No? Then come up to speed with this article.
The issue? Penguin UK is simply trying to protect its brand (i.e., the original books) by claiming that the author of the satire is infringing on its copyrighted content. A simple case of ownership in a capitalist economy is at stake.
Which got me to thinking…. Instead of approaching the recent Doniger affair in terms of such grand themes as free speech or academic freedom (in this case the preferred lenses for academics, of course), how might we re-imagine what’s going on if we instead understood that controversy in terms of branding?
So, what can we say about this episode if we shift the ground a bit by engaging in this little though experiment…?
For in that case, as with Peter and Jane, we have two contesting parties each trying to assert ownership over what Hinduism is (i.e., who is authorized to speak on its behalf, to decide who is or is not properly Hindu, to use its images and stories, and what images and stories deserve to see the light of day and which are best not discussed and just forgotten, I guess). How might we then approach this case where — ironically, perhaps — the same publisher (well, Penguin’s India division) was on the other end of the cease and desist order…?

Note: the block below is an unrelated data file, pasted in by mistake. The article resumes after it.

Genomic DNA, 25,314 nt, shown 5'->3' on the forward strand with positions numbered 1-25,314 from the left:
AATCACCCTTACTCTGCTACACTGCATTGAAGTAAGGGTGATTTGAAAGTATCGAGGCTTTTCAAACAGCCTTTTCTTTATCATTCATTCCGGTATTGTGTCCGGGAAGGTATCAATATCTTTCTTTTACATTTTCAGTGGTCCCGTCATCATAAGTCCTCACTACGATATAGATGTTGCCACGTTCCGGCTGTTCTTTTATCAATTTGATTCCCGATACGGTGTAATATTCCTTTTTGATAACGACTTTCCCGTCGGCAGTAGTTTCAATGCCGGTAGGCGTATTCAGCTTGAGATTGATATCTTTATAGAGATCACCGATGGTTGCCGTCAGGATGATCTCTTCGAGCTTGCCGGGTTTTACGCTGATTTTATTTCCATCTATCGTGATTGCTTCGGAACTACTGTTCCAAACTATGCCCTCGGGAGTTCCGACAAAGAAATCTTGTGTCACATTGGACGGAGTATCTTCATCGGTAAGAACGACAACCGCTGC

Because if that’s how we approach it, then the issue is not the scholar’s unfettered right to study or say anything he or she likes about this or that item of culture (i.e., scholarly freedom) but, instead, the question is the limit of that freedom (i.e., who sets it, for what reasons, etc.), since, as with satire being generally protected from copyright infringement by what is often called fair use policy (at least here in North America, if not the UK [a draft of a law providing for such exemptions is now making its way through Parliament]), it doesn’t circumvent laws protecting ownership in all cases.
Sure, some might balk at this thought experiment since, as everyone seems to know, religion is unique, different, universal, a special case, etc., etc., and thus treating it like something that can be owned is an insult, a commodification of the ethereal. But maybe that very approach, and the theory of religion implicit to it, already stacks the deck in favor of one side over the other in such disputes…?